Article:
South Sudan needs fresh, edified leaders

Dr. Chaplain Kara Yokoju, Deputy Dean of school of Journalism University of Juba- (Photo by Matia Samuel Timatio)

By Matia Samuel Timatio

A scholar from University of Juba is calling on aged politicians to resign and give opportunities to young talented and well-informed politicians ready to lead the country.

The Deputy Dean of the School of Journalism, Media and Communication studies in the University of Juba, Prof. Chaplain Kara Yokoju, said the current leaders have overstayed in the government without making any difference.

Dr. Yokoju’s statement came as South Sudan celebrates its eleventh year of independence. The academic said the former had gone out of new ideas since they are no longer creative.

The Professor said the current leaders should consider resignation, and allow fresh minds and fresh ideas to lead South Sudanese.

He added that the leaders had been too long in leadership since 2005, after signing Comprehensive Peace Agreement (CPA), and have never done anything different.

Prof. Yokoju, a PHD holder in Diplomacy and International Relations told No.1 Citizen Daily Newspaper in one-on-one interview.

He pointed out that, the leaders are only recycling the same ideas that do not work in recent days.

“We need fresh minds, we need fresh leaderships; the term resignation should come in their vocabulary. I don’t know why they are not resigning, when they know they are failing the people of South Sudan,” Dr. Yokoju said.

“So, my message to the leaders is that, let them reflect individually; let them look inwards to what they have done and what they have not done; if they find out that each individual is not performing better the way is called resignation. Let them resign and let somebody with fresh ideas come in and this is how change will come into the country and that is how mistakes are corrected,” he further stated.

The scholar reiterated that people of South Sudan need to be patient though their salaries are not paid, however services they thought of enjoying after the fruit of independence is not happening and people are not secured.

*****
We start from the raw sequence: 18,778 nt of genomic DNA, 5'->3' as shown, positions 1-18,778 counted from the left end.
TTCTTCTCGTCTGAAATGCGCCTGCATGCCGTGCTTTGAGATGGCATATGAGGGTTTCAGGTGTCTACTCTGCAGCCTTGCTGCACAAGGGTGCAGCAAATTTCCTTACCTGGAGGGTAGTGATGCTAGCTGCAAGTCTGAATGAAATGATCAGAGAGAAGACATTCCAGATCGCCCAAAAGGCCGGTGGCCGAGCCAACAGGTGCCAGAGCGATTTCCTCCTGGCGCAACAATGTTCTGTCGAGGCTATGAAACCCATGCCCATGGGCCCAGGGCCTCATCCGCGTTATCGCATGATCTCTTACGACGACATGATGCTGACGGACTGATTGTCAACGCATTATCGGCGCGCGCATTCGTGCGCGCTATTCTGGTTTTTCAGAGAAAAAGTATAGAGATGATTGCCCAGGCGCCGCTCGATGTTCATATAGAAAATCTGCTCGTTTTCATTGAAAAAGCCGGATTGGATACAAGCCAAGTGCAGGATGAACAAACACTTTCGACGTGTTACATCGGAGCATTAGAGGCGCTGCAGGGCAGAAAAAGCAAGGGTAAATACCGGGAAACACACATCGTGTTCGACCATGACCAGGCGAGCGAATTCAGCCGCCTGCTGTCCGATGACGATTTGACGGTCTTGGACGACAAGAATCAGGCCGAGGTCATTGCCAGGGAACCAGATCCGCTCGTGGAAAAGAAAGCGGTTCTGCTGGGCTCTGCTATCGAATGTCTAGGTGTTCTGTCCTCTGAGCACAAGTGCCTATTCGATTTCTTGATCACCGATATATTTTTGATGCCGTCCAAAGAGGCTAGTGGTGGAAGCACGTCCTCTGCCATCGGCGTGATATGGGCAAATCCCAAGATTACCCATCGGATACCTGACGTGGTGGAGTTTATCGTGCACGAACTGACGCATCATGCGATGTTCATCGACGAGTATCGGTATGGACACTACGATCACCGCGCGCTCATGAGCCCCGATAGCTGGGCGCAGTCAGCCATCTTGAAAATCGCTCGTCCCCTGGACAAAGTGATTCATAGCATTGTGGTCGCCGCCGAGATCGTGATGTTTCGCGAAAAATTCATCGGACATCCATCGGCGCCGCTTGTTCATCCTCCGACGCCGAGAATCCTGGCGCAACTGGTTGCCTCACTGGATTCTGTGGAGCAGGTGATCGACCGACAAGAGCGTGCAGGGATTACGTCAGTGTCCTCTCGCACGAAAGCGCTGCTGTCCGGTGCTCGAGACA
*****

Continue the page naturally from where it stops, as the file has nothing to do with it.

He said that the ethnic tensions are still going on, and internal tribal fighting is all over the county.

He argued that, it’s the failure of the people who were given the responsibilities to govern this country, to look after the welfare of the people, the territory of South Sudan, the security of the people of South Sudan, their properties and give them services that have failed the people of this country.

“The current leadership when their time comes and they leave and elections are held, let the people of South Sudan bring the kind of leaders that they need that gives them hope and prosperity they suffered and fought for and voted for the independence of South Sudan in 2011 so hope is not lost,” he asserted.

He however commended the leaders since the struggle until the sovereign territory of South Sudan, which he said was historical, and people of South Sudan need to defend it like how it was done in the past.

Kara urged Journalists of South Sudan to look into how the Media Laws can be reformed, so that when the permanent constitution is enacted there should be a change of the current media climate.

He said people who are supposed to implement article 24 of the Transitional Constitution of South Sudan 2011 as amended; article 24 (1, 2, and 3), freedom of expression, access to information and dissemination of information and all the government organs were supposed to comply with that article unfortunately they are not complying. “The problem was interpretation of the Media laws of South Sudan, the government interpreted the Media laws as giving them authorities to regulate and control Media in the Republic of South Sudan and that is why they are detaining, arresting, closing down newspapers that is the media landscape we as the media are facing as media houses or journalists in South Sudan,” he underlined.    

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